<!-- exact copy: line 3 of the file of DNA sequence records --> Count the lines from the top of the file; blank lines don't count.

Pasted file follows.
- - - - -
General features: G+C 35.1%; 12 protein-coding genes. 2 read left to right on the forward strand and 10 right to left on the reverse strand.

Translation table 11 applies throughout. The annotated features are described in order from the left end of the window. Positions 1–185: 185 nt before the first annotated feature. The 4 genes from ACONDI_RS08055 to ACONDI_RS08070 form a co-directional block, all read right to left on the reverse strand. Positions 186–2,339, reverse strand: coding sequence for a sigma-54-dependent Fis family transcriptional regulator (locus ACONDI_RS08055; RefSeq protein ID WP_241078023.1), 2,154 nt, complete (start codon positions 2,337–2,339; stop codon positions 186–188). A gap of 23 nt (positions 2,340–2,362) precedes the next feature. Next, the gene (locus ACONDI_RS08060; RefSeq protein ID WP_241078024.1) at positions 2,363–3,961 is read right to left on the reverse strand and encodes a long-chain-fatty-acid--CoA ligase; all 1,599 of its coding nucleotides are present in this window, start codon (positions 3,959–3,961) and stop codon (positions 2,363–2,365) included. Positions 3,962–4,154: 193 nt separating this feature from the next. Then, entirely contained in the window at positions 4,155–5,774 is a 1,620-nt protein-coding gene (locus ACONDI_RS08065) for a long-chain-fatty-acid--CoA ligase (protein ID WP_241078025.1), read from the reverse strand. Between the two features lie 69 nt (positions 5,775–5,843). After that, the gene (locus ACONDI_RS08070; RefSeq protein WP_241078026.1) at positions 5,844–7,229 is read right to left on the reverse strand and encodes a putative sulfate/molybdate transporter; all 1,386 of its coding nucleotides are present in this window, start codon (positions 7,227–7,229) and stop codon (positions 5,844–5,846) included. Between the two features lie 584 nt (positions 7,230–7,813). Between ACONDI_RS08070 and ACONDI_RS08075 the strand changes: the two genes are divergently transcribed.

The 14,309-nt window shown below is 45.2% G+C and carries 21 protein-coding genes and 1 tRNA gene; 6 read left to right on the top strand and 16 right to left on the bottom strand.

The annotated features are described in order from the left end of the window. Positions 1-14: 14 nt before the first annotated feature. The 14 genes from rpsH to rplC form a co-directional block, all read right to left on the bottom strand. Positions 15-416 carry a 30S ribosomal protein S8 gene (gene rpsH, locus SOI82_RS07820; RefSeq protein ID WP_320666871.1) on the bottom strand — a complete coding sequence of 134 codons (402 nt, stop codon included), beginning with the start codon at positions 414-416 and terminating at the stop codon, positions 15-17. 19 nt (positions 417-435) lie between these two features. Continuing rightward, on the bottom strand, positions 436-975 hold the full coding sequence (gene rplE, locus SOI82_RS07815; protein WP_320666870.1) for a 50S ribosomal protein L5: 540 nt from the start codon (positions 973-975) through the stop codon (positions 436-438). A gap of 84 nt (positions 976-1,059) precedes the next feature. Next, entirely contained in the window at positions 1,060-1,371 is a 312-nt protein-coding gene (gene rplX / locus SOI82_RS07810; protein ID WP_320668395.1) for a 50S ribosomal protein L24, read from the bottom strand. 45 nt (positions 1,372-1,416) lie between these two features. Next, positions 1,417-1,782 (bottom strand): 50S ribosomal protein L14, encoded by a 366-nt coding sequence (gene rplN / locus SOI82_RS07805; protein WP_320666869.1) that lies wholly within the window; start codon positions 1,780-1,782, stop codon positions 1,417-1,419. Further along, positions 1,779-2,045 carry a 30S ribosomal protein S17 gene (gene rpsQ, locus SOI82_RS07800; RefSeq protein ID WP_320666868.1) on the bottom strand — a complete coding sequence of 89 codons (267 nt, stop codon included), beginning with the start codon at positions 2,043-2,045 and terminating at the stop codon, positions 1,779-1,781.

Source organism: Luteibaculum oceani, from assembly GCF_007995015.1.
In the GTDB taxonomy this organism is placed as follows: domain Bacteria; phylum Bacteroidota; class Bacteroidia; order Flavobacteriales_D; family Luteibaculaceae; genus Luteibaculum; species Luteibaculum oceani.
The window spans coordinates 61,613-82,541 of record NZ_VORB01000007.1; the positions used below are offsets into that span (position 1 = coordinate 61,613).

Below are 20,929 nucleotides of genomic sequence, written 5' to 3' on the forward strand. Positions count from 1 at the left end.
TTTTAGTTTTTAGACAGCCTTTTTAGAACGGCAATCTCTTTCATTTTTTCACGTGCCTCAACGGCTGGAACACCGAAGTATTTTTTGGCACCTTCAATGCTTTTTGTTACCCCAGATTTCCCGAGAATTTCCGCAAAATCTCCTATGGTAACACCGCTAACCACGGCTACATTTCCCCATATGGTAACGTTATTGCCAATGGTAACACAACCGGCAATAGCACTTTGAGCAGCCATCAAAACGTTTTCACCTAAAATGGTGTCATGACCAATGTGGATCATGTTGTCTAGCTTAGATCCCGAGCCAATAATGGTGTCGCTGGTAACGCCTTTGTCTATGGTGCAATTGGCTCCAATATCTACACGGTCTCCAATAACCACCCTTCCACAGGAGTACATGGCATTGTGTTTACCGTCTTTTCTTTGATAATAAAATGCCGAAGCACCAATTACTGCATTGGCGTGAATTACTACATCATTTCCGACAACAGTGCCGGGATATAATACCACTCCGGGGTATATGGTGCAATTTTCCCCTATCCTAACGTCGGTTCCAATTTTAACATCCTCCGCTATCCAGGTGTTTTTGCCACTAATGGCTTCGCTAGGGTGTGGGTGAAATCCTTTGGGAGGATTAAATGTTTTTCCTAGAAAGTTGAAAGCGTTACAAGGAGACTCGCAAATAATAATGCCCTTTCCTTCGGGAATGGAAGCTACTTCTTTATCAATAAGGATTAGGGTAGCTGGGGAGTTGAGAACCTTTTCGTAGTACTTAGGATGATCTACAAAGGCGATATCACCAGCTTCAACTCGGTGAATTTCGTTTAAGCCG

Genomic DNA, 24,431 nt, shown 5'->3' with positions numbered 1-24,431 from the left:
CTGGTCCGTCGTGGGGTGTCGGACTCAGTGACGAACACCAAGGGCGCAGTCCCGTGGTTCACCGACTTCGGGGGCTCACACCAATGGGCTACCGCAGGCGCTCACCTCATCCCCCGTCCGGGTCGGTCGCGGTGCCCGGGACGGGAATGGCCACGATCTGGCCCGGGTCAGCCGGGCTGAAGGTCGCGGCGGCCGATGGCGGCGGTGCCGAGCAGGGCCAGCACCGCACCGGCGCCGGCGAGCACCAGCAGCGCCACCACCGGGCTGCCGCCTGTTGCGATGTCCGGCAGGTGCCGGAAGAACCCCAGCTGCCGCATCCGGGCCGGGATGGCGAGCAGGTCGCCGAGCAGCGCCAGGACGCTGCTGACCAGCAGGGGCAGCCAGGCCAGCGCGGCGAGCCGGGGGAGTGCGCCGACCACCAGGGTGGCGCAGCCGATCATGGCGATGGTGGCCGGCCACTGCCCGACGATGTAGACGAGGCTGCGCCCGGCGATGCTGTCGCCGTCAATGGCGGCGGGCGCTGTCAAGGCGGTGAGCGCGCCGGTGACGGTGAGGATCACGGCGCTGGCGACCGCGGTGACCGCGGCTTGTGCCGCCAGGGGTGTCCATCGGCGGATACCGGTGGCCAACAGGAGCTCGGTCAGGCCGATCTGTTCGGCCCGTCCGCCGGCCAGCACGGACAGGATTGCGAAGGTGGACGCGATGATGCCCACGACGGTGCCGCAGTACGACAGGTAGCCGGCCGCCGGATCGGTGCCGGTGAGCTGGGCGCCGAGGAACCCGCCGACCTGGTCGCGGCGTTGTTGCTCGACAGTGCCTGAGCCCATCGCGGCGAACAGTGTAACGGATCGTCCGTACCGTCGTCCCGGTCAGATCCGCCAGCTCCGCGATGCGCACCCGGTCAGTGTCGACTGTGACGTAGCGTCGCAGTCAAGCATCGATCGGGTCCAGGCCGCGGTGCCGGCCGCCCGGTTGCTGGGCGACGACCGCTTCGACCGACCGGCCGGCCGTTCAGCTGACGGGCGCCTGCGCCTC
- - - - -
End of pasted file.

The 14,309-nt window shown below is 45.2% G+C and carries 21 protein-coding genes and 1 tRNA gene; 6 read left to right on the top strand and 16 right to left on the bottom strand.